Gender is a hot topic in the business world at the moment – and nowhere more so than in Japan.    

Back in January, Prime Minister Abe gave a special address at Davos in which he announced his intention to make Japan “a place where women shine.”    This week, he announced his Growth Strategy setting out his plans for Japan’s economic revival.   

Abe reiterated his commitment to raising the proportion of women corporate managers to 30 percent by 2020 from last year’s quite dismal 7.5 percent. Other key policies include requiring listed companies to disclose their women-in-management ratios and measures aimed at slashing childcare waiting lists.  Abe has also pledged to consider changes to tax and pension regulations which currently give preferential treatment to women who stay at home over working women.   

So why has Abe become so interested in closing the gender gap?  Japan currently ranks a lowly 105th out of 136 countries in the Global Gender Gap Index with only 8% of senior managerial positions occupied by women.  Addressing such an imbalance might seem reason enough in itself, but Abe’s real motivators are demographic and economic ones.   

While many countries are dealing with high youth unemployment, Japan is dealing with a labour shortage.  Its population is both ageing and shrinking and a restrictive immigration system means there are few foreign workers.  Wider measures to tackle the labour crunch include relaxing regulation of overtime payments, measures to encourage use of foreign labour and a “robotic revolution” to bring more robot workers to the service and manufacturing industries.   But with only 63% of women working (compared to over 80% of men) the case for womenomics is clear.  Analysts like Goldman Sachs say closing the gender gap could help Japan solve its labour shortage and boost GDP by 13% at the same time.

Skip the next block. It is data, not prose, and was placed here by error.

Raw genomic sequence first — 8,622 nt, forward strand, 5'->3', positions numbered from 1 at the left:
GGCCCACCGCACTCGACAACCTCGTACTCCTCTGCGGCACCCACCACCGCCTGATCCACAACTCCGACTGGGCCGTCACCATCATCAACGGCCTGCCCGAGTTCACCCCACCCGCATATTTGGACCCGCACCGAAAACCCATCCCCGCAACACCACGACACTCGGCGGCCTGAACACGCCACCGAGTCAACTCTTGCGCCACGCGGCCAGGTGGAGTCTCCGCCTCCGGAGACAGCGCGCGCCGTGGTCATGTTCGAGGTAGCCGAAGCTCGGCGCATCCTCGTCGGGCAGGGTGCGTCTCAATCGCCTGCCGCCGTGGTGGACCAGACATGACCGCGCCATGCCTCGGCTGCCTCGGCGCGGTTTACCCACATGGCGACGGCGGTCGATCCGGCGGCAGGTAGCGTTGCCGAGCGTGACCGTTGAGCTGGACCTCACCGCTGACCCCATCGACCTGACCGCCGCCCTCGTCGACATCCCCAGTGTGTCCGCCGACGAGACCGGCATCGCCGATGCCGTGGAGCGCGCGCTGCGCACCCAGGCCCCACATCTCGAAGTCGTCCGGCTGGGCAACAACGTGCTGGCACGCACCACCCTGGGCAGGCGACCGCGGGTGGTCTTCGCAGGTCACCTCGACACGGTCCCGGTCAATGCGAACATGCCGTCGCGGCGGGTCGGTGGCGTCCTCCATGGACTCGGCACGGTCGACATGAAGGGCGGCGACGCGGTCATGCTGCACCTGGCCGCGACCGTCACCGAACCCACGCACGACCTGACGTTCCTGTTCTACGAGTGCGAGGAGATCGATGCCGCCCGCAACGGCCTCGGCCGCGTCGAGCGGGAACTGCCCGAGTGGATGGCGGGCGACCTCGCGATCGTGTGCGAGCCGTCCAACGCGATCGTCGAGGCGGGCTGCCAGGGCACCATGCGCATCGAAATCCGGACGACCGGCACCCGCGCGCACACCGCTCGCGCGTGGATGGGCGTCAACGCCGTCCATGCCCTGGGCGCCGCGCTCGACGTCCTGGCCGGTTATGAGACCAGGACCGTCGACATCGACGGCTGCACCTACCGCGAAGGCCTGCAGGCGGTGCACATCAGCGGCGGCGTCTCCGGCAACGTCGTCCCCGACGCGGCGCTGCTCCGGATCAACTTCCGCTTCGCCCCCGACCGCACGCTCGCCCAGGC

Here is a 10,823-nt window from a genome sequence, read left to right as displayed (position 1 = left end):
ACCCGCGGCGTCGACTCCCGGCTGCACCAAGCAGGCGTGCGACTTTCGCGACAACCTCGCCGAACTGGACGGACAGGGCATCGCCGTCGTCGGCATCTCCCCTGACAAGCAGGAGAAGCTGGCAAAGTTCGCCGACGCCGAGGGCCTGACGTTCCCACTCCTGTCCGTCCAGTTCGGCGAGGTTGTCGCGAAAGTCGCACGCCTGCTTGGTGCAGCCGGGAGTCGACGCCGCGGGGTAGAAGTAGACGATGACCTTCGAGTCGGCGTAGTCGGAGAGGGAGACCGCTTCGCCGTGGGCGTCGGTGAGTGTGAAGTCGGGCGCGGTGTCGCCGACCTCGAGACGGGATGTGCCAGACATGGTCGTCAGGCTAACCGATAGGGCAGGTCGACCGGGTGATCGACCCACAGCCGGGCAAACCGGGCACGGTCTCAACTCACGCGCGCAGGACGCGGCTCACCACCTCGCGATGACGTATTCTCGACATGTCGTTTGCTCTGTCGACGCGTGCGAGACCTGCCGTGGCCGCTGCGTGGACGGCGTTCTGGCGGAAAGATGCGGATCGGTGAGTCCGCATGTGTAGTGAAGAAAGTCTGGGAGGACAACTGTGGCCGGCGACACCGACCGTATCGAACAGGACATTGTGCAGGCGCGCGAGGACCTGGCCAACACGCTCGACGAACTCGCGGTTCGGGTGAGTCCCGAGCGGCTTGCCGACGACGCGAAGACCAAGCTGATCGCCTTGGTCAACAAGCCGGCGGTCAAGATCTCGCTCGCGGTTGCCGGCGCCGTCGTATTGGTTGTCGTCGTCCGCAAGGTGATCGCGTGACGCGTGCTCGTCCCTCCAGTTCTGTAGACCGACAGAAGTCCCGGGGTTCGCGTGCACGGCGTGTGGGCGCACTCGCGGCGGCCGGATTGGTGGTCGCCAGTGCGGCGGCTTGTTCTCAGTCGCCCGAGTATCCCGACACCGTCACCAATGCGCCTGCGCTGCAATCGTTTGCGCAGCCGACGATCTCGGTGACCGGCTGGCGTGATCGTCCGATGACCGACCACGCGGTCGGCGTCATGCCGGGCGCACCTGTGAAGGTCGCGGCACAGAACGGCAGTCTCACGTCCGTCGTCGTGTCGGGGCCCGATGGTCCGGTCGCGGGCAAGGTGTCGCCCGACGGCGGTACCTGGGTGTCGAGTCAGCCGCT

Last month Goldmans published “Womenomics 4.0: Time to Walk the Talk”, which notes that there has been a 3% rise in female labour participation since 2010 and more women now working in Japan than ever before.  This is great news, but getting women into work is only a first step.   Men in Japan earn on average 30% more than their female counterparts and a report published jointly this month by the World Economic Forum and McKinsey identifies several barriers to progress for women in Japan, including the lack of role models and opportunities.  To give an example, Fumiko Hayashi, Mayor of Yokohama, herself a positive model of a female senior leader in Japan, has identified the biggest obstacle in her career as the ‘no precedent’ factor.    

So, childcare issues are only part of the problem.  Even were they to be successfully tackled, there are simply very few senior figures acting as reference points for those women who aspire to senior roles.  If Abe is to succeed in making Japan a place where women can truly shine in senior positions, it will mean breaking down years of male-dominated leadership and creating real opportunities for women to be supported to take on more responsibility.   

The recent experience of Tokyo City Assembly’s Ayaka Shiomura underlines how difficult this might prove.  Ms Shiomura was debating family-friendly and fertility-boosting measures last week when she was rather ungallantly heckled by a male lawmaker reportedly shouting“Hurry up and get married,” and “Can’t you give birth?”  This was followed by a breathtakingly inappropriate apology by said lawmaker along the lines that he had not meant to upset those unable to find a husband or bear children.  So there is a long way to go, Mr Abe.